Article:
Senior living is looking for a piece of the latest $350 billion pandemic relief pie that was announced Monday for state and local governments.
The U.S. Department of the Treasury announced the launch of the Coronavirus State and Local Fiscal Recovery Funds. The plan permits state and local governments to distribute relief funding through the American Rescue Plan Act of 2021 and extend “support for industries hardest hit by the crisis.”
Argentum, which requested support in March from the Treasury Department, is eyeing the discretionary use of the funding for assisted living communities. Argentum President and CEO James Balda said the association and its state partners have been meeting with governors and state legislators to request prioritized funding.
“We are extremely pleased that additional resources may soon be on their way to help these communities — many of whom are still struggling from steep costs and lost revenue due to COVID-19,” Balda said. “We are also continuing to ask HHS to release additional unallocated funding to assisted living communities, allowing them to keep their doors open and continue to provide the care and services seniors need.”
Argentum is working to share more details on its proposed SENIOR (Safeguarding Elderly Needs for Infrastructure and Occupational Resources) Act, which it said would address immediate COVID-19-related challenges and plans for future long-term care needs.
A LeadingAge spokesperson said the guidance sets the stage for state and local governments to support aging services across all settings, including assisted living.
“Treasury provides the flexibility needed for this important relief to get out quickly,” the spokesperson said.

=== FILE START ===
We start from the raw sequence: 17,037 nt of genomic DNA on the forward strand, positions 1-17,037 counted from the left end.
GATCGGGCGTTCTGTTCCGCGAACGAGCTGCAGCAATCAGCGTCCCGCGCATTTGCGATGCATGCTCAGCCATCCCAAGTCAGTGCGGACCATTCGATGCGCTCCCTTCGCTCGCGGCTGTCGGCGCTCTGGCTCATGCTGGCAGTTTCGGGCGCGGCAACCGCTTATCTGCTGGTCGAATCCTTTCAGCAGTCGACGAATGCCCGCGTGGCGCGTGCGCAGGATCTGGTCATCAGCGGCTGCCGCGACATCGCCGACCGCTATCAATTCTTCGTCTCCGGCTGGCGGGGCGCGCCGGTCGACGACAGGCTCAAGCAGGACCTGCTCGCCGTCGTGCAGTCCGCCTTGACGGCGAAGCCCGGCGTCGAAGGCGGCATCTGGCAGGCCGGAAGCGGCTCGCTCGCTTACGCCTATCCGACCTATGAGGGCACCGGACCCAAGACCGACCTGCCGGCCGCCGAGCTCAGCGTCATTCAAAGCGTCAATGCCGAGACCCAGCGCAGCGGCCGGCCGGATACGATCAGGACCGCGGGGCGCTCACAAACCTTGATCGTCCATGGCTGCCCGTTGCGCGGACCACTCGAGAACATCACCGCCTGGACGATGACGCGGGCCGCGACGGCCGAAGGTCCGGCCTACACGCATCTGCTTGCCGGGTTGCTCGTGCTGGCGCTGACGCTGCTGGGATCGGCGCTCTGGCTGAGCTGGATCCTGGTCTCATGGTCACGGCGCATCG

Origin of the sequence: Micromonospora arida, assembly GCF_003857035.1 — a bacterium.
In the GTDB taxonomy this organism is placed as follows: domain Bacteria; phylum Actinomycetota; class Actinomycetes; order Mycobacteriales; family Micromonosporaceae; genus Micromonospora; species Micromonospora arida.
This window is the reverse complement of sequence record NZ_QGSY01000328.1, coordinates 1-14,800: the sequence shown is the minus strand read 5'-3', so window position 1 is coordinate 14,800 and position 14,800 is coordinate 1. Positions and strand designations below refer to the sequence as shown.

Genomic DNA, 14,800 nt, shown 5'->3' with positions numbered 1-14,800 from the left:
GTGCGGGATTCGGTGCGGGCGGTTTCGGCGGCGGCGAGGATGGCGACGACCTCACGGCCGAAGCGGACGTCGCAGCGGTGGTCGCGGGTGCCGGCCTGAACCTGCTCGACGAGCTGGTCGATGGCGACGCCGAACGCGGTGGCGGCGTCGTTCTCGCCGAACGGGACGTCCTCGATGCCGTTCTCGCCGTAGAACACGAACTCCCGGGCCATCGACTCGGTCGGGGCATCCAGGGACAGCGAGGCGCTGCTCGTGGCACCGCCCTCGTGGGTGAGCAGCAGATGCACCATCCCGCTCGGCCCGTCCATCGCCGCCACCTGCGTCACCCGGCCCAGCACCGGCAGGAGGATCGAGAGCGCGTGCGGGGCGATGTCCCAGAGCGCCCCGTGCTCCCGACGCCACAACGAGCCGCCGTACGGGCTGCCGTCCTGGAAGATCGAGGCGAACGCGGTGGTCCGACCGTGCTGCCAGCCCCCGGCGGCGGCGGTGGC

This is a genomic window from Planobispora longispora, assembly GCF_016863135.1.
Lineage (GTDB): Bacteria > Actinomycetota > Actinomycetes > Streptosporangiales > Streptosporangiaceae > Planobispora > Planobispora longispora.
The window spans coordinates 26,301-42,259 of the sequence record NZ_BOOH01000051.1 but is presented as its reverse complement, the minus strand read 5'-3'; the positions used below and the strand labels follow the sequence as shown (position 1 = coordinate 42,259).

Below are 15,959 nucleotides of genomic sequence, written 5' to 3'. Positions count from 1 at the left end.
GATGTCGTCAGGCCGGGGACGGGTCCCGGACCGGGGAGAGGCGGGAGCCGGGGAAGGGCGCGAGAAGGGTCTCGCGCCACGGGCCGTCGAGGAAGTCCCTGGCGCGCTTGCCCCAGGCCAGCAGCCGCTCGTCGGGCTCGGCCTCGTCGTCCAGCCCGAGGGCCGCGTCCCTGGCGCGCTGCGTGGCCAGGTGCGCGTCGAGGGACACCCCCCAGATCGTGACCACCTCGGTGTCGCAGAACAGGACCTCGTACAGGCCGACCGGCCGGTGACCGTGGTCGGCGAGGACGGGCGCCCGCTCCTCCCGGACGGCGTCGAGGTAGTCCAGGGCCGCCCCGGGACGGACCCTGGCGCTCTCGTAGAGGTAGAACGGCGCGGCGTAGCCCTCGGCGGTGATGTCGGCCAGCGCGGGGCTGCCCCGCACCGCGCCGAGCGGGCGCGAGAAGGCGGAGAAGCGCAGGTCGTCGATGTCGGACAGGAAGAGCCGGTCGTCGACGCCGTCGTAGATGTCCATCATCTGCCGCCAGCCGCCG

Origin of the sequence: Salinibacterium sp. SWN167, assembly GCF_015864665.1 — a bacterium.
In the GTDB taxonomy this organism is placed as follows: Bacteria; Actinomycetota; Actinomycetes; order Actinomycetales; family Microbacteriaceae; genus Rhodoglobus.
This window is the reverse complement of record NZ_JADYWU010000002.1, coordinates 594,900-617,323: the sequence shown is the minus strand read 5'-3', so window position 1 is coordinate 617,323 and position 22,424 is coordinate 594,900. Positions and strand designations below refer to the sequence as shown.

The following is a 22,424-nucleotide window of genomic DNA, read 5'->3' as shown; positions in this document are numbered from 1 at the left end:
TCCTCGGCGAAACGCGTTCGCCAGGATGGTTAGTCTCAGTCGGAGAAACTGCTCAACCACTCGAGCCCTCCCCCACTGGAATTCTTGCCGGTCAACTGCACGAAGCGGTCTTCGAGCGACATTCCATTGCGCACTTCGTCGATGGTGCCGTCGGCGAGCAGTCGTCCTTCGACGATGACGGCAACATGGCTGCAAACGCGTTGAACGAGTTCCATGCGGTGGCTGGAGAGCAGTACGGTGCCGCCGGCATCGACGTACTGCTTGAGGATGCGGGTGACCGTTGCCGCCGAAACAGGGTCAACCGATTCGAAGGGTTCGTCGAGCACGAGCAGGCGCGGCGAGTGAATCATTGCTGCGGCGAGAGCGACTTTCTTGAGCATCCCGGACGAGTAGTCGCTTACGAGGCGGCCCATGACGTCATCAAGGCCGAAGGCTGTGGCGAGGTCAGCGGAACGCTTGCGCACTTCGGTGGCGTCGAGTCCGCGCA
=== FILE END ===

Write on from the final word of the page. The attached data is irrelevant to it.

Brendan Flinn, director of LeadingAge Medicaid and HCBS policy, said Monday during a call with members that speculation exists that a significant portion of the dollars will go toward replacing lost public sector revenue, but the guidance is flexible.
Funding options that span the aging services spectrum, Finn said, include premium pay for eligible essential workers; coverage of COVID019 expenses for long-term care facilities and other health settings, which could include home- and community-based services; loan and grant programs for small business and nonprofits; aid to pandemic-affected industries; and the development of affordable housing and supportive housing services.
LeadingAge outlined its support of further investment in aging services in its Blueprint for a Better Aging Infrastructure.
A spokesperson from the American Health Care Association / National Center for Assisted Living told McKnight’s Senior Living that the groups encourage state and local governments to prioritize and swiftly distribute the aid to long-term care.
“We were the epicenter of the pandemic, with caregivers putting their lives on the line every day to protect vulnerable residents,” the spokesperson said. “Now, assisted living communities and nursing homes are struggling to recover due to the economic crisis the pandemic also caused, threatening access to care for millions of seniors. We are not out of the woods yet, and our long-term care residents and staff need ongoing resources and support.”
Noting that state and local governments have cut more than 1 million jobs since the beginning of the pandemic, the Treasury Department stated that jurisdictions have “substantial flexibility” in using the recovery funds to meet local needs.
The federal government lists addressing negative economic effects caused by the public health emergency as an acceptable use of funds. Jurisdictions also can use recovery funds to support public health expenditures, aid communities and populations hardest hit by the crisis, provide premium pay for essential workers, and invest in water, sewer and broadband infrastructure.
Treasury Secretary Janet Yellen said in a statement that insufficient federal aid during the Great Recession and its aftermath “undermined and slowed the nation’s broader recovery.” The funding announced today, she said, will help cities and states chart a faster course “back to prosperity.”
Funding is expected to be distributed beginning this month, and states and entities will have until the end of 2024 to spend it.